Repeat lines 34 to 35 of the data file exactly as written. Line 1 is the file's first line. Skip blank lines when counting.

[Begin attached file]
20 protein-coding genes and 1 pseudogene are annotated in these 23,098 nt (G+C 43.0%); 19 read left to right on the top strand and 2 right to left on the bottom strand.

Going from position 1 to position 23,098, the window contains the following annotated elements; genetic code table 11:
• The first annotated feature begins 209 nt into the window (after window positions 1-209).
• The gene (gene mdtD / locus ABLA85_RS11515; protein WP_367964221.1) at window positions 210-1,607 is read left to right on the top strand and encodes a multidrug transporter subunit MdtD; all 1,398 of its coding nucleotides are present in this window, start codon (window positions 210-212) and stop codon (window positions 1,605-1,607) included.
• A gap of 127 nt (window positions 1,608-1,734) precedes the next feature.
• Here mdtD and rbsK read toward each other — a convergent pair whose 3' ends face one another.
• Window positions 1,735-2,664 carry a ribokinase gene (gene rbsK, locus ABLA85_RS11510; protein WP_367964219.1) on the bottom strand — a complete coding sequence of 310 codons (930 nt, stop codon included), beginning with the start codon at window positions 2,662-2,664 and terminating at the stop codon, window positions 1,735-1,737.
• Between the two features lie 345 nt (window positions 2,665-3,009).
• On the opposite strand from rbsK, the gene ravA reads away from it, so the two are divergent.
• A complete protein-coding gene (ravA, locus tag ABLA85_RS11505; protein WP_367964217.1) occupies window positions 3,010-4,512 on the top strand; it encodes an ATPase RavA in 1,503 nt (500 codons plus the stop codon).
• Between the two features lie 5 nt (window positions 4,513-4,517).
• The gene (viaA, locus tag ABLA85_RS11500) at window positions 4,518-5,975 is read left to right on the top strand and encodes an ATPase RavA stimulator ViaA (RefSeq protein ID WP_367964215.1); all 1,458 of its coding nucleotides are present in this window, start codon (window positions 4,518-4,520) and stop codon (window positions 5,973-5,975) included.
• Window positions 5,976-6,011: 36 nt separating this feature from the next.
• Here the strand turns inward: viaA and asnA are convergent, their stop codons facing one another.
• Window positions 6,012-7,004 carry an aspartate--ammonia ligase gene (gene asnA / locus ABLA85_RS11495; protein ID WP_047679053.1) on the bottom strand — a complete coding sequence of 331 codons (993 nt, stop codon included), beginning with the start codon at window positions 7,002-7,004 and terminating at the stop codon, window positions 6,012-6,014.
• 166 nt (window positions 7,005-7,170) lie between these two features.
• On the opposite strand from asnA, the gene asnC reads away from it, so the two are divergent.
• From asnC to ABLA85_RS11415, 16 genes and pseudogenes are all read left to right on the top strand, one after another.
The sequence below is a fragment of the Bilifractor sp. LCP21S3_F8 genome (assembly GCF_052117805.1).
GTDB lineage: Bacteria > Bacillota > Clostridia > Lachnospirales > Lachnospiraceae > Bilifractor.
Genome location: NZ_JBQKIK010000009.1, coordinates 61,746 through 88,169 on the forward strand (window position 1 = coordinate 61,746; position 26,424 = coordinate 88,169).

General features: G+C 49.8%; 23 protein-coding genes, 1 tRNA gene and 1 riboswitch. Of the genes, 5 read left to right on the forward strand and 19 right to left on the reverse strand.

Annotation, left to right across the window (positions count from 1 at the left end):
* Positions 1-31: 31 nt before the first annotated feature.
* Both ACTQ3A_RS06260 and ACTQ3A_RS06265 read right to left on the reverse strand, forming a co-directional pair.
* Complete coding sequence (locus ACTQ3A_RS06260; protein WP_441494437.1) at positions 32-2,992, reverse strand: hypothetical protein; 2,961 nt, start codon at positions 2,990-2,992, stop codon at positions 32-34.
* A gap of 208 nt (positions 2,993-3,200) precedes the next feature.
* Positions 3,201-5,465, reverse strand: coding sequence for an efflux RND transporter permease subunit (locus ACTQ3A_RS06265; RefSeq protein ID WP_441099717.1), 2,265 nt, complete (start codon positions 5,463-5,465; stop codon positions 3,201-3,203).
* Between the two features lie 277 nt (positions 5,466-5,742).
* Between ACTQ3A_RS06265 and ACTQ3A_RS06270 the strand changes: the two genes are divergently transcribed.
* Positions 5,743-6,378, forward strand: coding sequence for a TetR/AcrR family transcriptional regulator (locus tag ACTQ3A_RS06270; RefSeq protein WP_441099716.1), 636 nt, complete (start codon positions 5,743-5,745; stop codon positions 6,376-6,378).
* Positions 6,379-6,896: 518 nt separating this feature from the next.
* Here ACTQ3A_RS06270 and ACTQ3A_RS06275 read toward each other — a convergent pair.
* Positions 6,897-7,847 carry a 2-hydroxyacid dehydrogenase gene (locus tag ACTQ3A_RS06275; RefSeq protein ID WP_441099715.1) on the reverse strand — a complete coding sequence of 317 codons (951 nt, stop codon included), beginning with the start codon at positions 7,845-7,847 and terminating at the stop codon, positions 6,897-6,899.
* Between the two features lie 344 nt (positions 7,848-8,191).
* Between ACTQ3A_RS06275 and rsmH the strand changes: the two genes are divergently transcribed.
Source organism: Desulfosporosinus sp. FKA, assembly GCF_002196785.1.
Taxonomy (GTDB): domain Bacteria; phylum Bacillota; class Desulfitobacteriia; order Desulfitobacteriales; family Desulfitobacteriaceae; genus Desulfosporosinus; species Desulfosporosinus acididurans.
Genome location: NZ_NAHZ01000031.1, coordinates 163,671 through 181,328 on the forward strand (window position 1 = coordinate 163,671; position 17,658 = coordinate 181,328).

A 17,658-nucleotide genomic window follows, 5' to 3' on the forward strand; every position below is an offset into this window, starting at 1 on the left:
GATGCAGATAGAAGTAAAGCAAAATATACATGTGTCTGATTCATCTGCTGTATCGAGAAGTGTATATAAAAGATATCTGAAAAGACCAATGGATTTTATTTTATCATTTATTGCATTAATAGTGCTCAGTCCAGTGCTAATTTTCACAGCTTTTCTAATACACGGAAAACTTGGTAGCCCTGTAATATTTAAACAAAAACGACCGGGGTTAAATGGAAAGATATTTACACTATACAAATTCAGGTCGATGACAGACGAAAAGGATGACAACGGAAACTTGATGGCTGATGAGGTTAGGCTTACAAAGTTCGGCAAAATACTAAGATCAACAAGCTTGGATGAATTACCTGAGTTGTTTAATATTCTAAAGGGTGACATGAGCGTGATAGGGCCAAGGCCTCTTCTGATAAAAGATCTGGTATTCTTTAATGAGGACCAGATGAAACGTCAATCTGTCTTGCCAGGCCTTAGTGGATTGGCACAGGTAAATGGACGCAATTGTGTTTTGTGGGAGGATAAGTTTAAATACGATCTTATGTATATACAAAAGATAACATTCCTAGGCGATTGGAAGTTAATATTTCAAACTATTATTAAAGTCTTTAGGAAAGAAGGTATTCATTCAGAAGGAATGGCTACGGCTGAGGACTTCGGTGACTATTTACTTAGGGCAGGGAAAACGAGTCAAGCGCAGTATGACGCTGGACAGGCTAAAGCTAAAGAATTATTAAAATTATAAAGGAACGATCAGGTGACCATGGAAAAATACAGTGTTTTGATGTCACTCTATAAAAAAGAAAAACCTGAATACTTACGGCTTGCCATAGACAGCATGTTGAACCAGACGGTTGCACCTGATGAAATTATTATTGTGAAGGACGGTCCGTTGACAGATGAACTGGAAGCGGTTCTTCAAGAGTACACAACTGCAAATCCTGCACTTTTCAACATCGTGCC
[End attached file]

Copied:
* Positions 6,897-7,847 carry a 2-hydroxyacid dehydrogenase gene (locus tag ACTQ3A_RS06275; RefSeq protein ID WP_441099715.1) on the reverse strand — a complete coding sequence of 317 codons (951 nt, stop codon included), beginning with the start codon at positions 7,845-7,847 and terminating at the stop codon, positions 6,897-6,899.
* Between the two features lie 344 nt (positions 7,848-8,191).